You wouldn’t think about going to Canary Wharf to get your culture fix, but it has one of the largest collections of public art in the country. From installations to sculptures, there are currently 65 works of art on the estate and all are accessible to the public - even those inside buildings. You can pick up an Art Trail map at any customer information point inside the shopping mall.
What better place to relive the area’s rich history than at this museum, housed in a 200-year warehouse originally built to store sugar, coffee and rum? Thousands of fascinating objects and pictures tell the story of the area's history, from the arrival of the Romans to the rise of Canary Wharf in the 1990s. There’s also a great soft play area for accompanied under-eights.
The East Wintergarden event space hosts regular theatre shows - there’s anything from Shakespeare to ballet. Then there’s Canada Square Park which is transformed into an LED-lit ice rink between November and February each year. Canary Wharf is also a great spot to cheer on the runners at the 16 mile mark at the London Marathon held in April each year.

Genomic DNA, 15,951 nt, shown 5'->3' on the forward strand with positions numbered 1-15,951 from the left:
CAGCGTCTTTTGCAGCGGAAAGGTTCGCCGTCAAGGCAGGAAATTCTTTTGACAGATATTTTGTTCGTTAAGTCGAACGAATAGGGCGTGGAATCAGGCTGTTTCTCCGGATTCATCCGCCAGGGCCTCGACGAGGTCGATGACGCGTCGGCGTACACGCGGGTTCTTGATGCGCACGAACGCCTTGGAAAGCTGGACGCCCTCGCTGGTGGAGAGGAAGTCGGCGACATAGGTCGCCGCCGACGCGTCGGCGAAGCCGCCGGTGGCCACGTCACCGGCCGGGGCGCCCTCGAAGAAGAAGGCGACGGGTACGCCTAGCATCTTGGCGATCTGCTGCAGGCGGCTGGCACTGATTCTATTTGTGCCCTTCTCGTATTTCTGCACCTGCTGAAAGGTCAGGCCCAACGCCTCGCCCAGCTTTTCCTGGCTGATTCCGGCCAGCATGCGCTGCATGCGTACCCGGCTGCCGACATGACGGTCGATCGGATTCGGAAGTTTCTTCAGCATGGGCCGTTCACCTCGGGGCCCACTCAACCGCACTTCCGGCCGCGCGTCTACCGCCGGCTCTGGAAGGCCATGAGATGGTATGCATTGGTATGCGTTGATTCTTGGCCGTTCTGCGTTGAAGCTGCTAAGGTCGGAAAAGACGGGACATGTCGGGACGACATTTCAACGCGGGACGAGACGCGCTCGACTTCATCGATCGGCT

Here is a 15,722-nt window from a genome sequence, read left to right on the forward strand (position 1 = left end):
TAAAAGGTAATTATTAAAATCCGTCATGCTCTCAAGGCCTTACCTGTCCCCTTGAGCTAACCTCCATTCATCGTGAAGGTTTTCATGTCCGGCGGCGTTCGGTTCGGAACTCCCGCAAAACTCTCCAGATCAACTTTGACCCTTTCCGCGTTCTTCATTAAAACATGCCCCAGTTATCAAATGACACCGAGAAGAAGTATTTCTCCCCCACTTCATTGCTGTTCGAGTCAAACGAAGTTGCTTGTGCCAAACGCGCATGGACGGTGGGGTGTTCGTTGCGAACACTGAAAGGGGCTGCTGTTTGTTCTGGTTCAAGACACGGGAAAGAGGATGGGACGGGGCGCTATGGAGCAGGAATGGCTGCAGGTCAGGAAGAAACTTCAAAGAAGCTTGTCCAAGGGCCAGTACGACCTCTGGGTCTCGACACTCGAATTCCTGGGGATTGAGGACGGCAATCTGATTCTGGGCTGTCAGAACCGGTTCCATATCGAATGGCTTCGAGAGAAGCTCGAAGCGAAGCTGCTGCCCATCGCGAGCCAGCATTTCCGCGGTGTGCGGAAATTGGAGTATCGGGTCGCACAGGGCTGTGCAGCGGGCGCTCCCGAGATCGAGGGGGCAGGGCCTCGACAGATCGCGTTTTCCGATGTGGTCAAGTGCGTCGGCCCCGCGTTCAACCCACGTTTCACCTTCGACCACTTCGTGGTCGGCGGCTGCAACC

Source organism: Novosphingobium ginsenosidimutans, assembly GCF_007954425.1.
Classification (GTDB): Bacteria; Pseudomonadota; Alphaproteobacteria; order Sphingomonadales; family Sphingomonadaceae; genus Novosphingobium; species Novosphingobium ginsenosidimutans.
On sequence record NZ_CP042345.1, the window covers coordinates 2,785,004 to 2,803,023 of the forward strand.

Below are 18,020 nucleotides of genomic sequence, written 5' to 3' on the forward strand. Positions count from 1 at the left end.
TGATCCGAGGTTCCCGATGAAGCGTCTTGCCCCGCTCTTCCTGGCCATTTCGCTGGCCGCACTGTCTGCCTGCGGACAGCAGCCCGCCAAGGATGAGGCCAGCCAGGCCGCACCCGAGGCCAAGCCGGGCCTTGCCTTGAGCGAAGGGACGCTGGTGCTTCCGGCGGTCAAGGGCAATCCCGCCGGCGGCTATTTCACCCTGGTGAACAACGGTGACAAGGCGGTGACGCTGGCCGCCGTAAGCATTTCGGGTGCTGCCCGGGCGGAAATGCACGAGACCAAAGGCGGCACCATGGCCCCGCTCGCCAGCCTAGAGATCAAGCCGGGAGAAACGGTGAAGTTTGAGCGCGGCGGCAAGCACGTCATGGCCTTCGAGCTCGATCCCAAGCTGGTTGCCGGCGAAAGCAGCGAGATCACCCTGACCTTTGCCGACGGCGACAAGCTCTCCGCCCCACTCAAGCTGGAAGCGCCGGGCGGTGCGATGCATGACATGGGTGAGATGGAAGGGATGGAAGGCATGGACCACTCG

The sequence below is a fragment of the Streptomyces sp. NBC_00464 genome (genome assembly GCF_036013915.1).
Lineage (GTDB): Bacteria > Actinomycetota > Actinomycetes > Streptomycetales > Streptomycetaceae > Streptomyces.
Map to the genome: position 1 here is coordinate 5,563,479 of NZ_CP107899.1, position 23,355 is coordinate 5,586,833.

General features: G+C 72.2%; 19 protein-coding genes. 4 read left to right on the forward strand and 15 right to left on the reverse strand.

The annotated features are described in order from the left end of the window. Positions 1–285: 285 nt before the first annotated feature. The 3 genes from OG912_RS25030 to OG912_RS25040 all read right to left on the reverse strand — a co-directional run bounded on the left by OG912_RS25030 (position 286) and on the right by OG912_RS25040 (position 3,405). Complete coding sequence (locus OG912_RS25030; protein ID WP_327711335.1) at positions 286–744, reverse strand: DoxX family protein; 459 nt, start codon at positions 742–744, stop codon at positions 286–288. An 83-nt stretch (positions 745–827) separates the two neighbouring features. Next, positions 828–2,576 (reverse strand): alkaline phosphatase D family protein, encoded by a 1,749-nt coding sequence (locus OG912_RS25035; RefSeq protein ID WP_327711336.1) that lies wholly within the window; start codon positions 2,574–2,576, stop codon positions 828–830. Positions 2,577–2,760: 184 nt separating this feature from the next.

Canary Wharf has some first-class restaurants and bars, and they buzz with life long into the night between Mondays and Fridays. Once the business crowd have left for the weekend, some places might have slightly less atmosphere. Having said that, the weekend does see an influx of local residents and people from further afield, looking to sample some great restaurants when they’re a little quieter.
Such a favourite it’s consistently within the top 100 London restaurants on TripAdvisor, Goodman Canary Wharf is part of a chain of steakhouses, but don’t let that put you off. The great views across the dock from its window booth seating are a major draw, but what makes it such a crowd pleaser are its hunks of meat, from fantastic steaks to the best burgers in London. Not one for veggies, this is a meat-lovers’ dream.
With its dockside setting, many Canary Wharf restaurants are known for having fantastic views. But Plateau, with its huge floor to ceiling windows is one of the best. Inside you’ll find a designer showroom interior that’s bathed in natural light. Contemporary French food and impeccable service with a very warm and welcoming atmosphere. It is pricey (and portions are of the nouvelle cuisine side) but it’s an experience not to be missed.